However, Grand Cayman is not just a place where you can enjoy life; it’s also a place to do serious business, Nickason says.
“One of the reasons a tiny overseas territory like the Cayman Islands can have the majority of the world’s hedge funds domiciled on its shores is because of its modern infrastructure,” she says, noting that top accounting firms like EY, PwC and Deloitte all have large offices on Grand Cayman. “From reliable suppliers of electricity, potable water and telecommunications to top-rated professionals, excellent healthcare facilities and practitioners, outstanding schools, well-appointed supermarkets, dozens of restaurants and even designer shopping, most new residents find the transition from the mainland to Grand Cayman an easy one.”
Easy to do business
Another enticing aspect of the Cayman Islands for those still working is that it’s easy to do business in the jurisdiction. Last year, a Dutch consulting firm commissioned the Global Business Complexity Index, which ranked countries in the world based on the difficulty of conducting business in each location. The Cayman Islands came in last place, meaning it was the easiest of them all (source).
Cayman Islands immigration laws allow a variety of ways to legally work from the Cayman Islands, including an option to obtain residency through investment. Foreign nationals can obtain a 25-year permanent residency certificate by purchasing a property for a minimum of US$1.2 million, Nickason says. For those who seek to live in the Cayman Islands for life and have the option to apply for the right to work, the Certificate for Persons of Independent Means is available for those who invest at least US$2.4 million in developed real estate (source). This option also permits applicants to eventually qualify for a Cayman Islands passport and then a UK passport.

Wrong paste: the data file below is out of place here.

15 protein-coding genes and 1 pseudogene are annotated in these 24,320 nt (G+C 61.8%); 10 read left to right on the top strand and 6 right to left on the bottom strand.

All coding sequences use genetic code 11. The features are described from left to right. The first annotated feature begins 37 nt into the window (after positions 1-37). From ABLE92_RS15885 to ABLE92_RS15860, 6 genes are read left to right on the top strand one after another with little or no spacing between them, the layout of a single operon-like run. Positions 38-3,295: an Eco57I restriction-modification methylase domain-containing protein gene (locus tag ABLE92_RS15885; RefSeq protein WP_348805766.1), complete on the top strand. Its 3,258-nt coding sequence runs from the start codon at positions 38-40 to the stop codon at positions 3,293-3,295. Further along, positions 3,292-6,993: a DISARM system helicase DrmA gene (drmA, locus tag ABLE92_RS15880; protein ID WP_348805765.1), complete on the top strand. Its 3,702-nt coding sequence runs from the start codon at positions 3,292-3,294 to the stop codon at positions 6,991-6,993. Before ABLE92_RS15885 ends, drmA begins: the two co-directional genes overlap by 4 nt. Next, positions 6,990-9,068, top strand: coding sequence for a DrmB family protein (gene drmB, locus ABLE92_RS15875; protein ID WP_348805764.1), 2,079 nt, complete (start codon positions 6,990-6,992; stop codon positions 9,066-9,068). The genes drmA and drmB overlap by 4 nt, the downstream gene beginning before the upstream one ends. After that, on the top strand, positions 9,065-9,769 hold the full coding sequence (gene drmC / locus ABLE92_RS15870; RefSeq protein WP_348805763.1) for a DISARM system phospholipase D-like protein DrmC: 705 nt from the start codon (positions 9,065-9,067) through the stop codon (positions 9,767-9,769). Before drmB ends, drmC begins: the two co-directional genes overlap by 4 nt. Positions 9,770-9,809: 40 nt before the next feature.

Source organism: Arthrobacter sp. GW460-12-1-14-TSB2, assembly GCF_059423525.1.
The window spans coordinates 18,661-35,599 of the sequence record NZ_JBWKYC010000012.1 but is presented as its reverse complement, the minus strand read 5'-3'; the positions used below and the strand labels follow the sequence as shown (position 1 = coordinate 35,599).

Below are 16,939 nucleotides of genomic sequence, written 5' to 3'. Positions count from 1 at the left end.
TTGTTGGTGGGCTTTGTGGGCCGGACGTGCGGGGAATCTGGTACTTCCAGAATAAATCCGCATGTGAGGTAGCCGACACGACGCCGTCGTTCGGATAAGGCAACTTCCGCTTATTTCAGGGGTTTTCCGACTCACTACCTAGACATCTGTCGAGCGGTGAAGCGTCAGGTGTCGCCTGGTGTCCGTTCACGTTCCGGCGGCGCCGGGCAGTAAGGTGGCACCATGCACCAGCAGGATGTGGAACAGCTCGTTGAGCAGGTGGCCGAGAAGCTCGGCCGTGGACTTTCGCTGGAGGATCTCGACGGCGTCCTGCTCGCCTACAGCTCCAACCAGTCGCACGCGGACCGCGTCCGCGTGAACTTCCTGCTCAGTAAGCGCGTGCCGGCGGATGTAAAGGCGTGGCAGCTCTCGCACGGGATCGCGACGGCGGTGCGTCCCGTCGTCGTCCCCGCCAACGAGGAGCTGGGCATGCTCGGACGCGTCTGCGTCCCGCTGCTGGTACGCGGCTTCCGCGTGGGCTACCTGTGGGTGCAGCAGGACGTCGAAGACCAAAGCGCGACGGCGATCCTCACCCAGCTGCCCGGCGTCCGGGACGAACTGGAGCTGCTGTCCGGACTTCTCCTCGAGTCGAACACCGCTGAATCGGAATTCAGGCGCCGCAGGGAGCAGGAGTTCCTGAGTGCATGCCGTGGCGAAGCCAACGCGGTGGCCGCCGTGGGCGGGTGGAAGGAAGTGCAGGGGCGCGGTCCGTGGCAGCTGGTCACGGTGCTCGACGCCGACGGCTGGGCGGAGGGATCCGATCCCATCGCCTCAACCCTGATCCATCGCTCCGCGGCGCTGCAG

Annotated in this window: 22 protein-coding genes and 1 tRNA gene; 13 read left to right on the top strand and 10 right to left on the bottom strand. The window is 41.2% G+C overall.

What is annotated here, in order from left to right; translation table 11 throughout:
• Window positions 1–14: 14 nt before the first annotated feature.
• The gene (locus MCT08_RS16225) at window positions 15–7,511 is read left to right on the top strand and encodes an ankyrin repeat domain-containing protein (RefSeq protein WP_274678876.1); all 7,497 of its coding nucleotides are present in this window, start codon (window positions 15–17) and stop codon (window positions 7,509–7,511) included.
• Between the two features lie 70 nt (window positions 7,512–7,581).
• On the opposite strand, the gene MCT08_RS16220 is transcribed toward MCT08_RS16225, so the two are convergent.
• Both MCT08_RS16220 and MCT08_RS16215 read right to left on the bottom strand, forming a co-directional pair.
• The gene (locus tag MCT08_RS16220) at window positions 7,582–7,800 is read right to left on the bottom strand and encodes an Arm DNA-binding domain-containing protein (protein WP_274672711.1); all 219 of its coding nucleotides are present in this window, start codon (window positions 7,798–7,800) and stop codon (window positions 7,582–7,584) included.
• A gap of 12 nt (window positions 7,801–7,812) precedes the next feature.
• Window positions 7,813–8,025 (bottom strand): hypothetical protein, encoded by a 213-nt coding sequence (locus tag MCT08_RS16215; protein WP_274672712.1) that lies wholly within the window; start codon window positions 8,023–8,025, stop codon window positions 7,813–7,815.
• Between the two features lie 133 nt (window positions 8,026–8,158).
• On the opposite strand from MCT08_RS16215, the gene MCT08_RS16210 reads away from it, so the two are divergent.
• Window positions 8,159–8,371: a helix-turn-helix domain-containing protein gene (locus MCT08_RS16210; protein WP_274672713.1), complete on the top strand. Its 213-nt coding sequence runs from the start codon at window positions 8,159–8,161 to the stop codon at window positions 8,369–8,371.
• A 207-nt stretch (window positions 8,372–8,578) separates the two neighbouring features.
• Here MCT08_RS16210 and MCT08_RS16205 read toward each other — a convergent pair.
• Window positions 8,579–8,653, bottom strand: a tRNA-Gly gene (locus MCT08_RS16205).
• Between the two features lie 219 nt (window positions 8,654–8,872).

Buying real estate is also easy.
“There are no restrictions on foreign ownership of property and other than the initial stamp tax at the time of property transfer, there are no other recurring property taxes,” Nickason says.
The Cayman Islands real estate industry is self-regulated by the Cayman Islands Real Estate Brokers Association. CIREBA, as it’s more often called, is a professional network of real estate brokers and agents who are bound to a code of business standards. The organisation employs a Multiple Listing System (MLS) of properties from which all members can sell, and provides a central source of information.
Provenance Properties Cayman Islands is a member of CIREBA and the official Christie’s International Real Estate affiliate in the Cayman Islands, and focuses its efforts on properties at the higher end of the market.
“Many people dream of living and working on a tropical island with a breathtaking view of the ocean,” Nickason says. “We help dreams come true.”
About the author
Alan Markoff has worked with Dart as the editor for Camana Bay Times for three years and has been writing professionally since 1997. Born and raised in Cleveland, Ohio, Alan graduated from the State University of New York at Albany with a degree in English, and first moved to the Cayman Islands in 1982. He has 16 years of experience in the real estate industry and previously worked as a journalist for Cayman Compass before joining Dart to relaunch the Camana Bay Times monthly newspaper. An avid baseball fan, Alan loves travelling but also schedules trips back home around catching a summer game or two with his home team, Cleveland Indians.